In part, Ameresekere’s letter said: “In view of the gravity and seriousness of mismanagement of public finance and malpractices, the Auditor General deemed it necessary to forward an extensive Special Report to Parliament in July 2006, which was a severe castigation of the systems and an indictment of those responsible. The parliamentary Committee on Public Enterprises in December 2006 presented a Special Report to Parliament highlighting widespread fraud and corruption, including revelations of collusion by large corporations and questionable professional conduct by well-known accountants and auditors.”

Within three weeks, Mr. Ameresekere received a platitudinous note from Elaine Tinsley, then the Bank’s Country Officer for Sri Lanka, which said: “We have noted the contents of the series of letters you have sent to the World Bank in past years concerning governance. As we have mentioned, the World Bank recognizes the importance of governance in the development of countries like Sri Lanka and in their efforts towards poverty reduction. Our programme of assistance to Sri Lanka includes a strong commitment to helping improve the governance of public sector institutions.”

The GAP report states that Mr. Ameresekere and others had in fact furnished World Bank and IMF management with numerous documented disclosures of corruption at the highest levels of government over the years, including the fraudulent tax amnesty, malfeasance on the part of the government’s auditors and the corrupt privatization process. The responses were always the same: a vague reference to ‘good governance’ and a reassurance that the corruption issue was taken ‘very seriously.’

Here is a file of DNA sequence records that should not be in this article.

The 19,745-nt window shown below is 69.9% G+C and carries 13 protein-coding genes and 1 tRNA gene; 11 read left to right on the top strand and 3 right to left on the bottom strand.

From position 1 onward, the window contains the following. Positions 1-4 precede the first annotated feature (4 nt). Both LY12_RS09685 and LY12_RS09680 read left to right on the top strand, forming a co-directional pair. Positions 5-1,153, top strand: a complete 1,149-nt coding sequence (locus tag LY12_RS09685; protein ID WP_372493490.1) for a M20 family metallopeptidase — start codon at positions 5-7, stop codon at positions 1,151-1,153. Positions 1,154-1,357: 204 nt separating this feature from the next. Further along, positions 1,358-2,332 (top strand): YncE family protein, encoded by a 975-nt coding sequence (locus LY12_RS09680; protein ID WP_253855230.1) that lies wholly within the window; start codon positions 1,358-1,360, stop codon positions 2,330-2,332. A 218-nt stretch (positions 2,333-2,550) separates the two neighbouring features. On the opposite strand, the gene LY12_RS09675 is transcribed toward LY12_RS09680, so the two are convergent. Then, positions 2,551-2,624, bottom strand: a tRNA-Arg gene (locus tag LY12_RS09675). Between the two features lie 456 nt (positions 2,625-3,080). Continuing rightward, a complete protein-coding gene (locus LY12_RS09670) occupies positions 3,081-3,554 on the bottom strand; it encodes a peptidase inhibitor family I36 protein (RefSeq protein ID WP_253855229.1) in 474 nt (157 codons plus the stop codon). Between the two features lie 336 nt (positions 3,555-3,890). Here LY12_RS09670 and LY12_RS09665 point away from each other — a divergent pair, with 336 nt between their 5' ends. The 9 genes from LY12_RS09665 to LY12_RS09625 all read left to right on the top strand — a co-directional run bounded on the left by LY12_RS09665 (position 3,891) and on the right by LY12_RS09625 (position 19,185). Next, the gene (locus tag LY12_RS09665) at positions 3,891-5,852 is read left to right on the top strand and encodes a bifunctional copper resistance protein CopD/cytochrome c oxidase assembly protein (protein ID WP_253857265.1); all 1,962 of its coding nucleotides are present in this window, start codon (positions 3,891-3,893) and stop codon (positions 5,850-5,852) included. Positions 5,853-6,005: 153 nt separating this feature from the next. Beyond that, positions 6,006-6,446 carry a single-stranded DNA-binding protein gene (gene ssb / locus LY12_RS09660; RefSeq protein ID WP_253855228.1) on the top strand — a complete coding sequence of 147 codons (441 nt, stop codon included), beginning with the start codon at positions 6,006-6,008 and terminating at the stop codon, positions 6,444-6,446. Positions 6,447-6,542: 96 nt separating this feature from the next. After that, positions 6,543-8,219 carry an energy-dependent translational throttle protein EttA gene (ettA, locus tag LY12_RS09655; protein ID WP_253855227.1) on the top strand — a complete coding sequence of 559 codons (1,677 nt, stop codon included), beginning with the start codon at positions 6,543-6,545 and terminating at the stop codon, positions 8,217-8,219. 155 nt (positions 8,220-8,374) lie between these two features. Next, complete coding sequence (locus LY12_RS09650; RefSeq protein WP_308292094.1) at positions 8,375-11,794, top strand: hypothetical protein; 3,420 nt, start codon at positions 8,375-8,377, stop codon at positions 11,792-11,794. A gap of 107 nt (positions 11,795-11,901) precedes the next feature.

Nonetheless, neither institution allowed these disclosures to constrain their lending programs to Sri Lanka. The judiciary took steps at the national level to reverse the tax amnesty and the most larcenous privatizations, but the work of the Supreme Court has gone unsupported by management at the IFI’s.
In light of the most recent Supreme Court decisions, GAP states that the US$2.6 billion vote of confidence in Sri Lanka’s governance practices by the IMF could not be more poorly timed.

The Court reversed two major privatization transactions, effected six and seven years ago as part of the Public Enterprise Reform Program under the direction of Milinda Moragoda, former Minister of Economic Reform, Science and Technology. In both cases, the Court determined that the public interest had been subverted and, although the Court’s jurisdiction did not extend to charging the Minister and PERC Chairman P.B. Jayasundera, the findings of the justices demonstrated illegality. In response to the Court’s decisions, the public began to demand Moragoda’s resignation from office, and requests for investigation were formally submitted by the complainants in the lawsuits to the Inspector General of Police and the Criminal Investigation Department (CID). CID investigations do not generally proceed, however, without the direction of the Attorney General.